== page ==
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What Cold Meds Should I Be Taking?

With every cold of the season comes the question – what should I take for it? There are medications that mask the symptoms, medications that might make them seem worse but drain your sinuses, medications to help you get a good night’s sleep and many more.

We talked with Candyce Collins, PharmD, a clinical pharmacist at Banner Pharmacy Services, to wade through the tide of medication options. She notes we will find the following in the cold and flu aisle at the store:

  • Antihistamines (chlorpheniramine, diphenhydramine) are used for a runny nose, sneezing, and watery eyes often caused by a cold or allergies and can cause drowsiness or help with sleep.
  • Non-drowsy antihistamines (loratadine, cetirizine, fexofenadine) are used for the same symptoms with less sedating side effects.
  • Cough suppressants (dextromethorphan) can be effective in alleviating a hacking, non-productive cough.
  • Expectorants (guaifenesin) help loosen and bring up mucus and other material from the lungs.
  • Pain relievers and fever reducers (acetaminophen, aspirin, ibuprofen) are often found in cold and flu medications to ease body aches and reduce elevated body temperature.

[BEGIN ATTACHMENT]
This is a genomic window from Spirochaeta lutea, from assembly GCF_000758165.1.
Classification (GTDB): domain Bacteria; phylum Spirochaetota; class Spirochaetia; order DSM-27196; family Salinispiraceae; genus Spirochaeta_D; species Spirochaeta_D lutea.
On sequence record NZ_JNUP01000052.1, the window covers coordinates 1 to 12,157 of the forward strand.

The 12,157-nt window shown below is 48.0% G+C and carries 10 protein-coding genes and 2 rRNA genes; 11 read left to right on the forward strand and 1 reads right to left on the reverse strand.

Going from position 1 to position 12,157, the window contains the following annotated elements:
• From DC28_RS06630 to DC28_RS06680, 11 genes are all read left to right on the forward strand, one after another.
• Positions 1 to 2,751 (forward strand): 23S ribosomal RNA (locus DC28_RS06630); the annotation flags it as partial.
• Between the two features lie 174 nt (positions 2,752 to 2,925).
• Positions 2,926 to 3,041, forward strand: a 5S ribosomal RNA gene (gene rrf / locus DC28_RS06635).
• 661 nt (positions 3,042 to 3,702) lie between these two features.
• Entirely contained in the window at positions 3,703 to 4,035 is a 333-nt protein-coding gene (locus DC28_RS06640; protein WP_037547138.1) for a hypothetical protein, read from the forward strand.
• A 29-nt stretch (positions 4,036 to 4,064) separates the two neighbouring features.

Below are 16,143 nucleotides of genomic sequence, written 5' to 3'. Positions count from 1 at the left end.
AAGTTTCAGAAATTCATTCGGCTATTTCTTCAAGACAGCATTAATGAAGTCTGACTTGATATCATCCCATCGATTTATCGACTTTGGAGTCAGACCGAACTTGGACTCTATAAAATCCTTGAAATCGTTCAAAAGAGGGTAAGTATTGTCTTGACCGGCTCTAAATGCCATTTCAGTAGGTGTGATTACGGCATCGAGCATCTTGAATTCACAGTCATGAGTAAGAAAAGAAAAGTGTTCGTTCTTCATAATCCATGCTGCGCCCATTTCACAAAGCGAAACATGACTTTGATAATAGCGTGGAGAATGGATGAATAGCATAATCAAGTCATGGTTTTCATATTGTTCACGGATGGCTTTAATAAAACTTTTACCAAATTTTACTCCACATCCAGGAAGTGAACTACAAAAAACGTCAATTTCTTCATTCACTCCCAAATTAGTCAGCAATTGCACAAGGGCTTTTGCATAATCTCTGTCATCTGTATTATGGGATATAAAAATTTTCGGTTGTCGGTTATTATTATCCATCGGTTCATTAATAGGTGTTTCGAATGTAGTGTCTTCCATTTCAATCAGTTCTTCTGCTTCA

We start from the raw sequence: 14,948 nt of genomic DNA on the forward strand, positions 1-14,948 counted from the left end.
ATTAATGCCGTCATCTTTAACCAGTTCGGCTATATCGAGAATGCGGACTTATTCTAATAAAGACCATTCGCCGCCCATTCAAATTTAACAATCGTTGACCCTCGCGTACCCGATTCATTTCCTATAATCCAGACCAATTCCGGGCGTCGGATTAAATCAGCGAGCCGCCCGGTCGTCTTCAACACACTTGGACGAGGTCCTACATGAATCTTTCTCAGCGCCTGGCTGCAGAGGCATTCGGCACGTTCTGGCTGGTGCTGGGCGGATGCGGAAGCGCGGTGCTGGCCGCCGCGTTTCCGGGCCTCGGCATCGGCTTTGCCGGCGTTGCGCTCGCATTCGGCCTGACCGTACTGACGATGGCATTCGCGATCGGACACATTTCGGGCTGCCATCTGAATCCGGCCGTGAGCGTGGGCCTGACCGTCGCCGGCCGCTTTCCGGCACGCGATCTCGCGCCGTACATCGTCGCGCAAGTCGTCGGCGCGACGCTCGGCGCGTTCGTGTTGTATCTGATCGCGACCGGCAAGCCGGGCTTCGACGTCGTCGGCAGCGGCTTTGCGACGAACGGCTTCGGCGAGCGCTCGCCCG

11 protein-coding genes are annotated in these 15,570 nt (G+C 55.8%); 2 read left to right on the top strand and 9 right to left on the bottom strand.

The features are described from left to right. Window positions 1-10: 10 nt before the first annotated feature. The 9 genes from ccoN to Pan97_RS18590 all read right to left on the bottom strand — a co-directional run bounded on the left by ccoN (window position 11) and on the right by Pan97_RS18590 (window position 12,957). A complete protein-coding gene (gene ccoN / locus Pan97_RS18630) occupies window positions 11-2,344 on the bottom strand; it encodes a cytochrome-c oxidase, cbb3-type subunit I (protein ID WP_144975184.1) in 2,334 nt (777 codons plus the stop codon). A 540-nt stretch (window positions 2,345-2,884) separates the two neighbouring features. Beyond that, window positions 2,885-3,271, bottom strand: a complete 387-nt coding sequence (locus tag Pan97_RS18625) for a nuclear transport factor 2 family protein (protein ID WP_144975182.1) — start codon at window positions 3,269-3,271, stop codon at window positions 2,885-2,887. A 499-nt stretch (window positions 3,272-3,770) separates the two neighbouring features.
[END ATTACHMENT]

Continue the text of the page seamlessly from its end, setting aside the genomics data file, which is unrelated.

• Nasal decongestants (oxymetazoline spray, phenylephrine, pseudoephedrine) alleviate a stuffy nose, as well as sinus congestion and pressure.
  • Lozenges containing topical and oral anesthetics (menthol) can relieve throat pain or dryness.

Several products combine some of these treatments into one dose, but that might not always be the best option, as this may increase side effects and interaction risks. You can also take medications that will treat your symptoms individually. For example, a person might take an expectorant when they have a cold, but someone else may find that worsens their cough. Collins notes that some cold and flu medications can interact with other medications you are taking or may not be recommended due to certain health conditions.

“To avoid potential problems, select individual medications based on the cold/flu symptoms you typically experience, or a product containing only the ingredients you need, and first check with your pharmacist or health care provider to be certain the medication won’t negatively impact any medical conditions you may have,” Collins said.

Collins added that there is no guarantee that medications will eliminate symptoms. Always consult your physician if symptoms worsen.

A version of this post originally published December 9, 2014.

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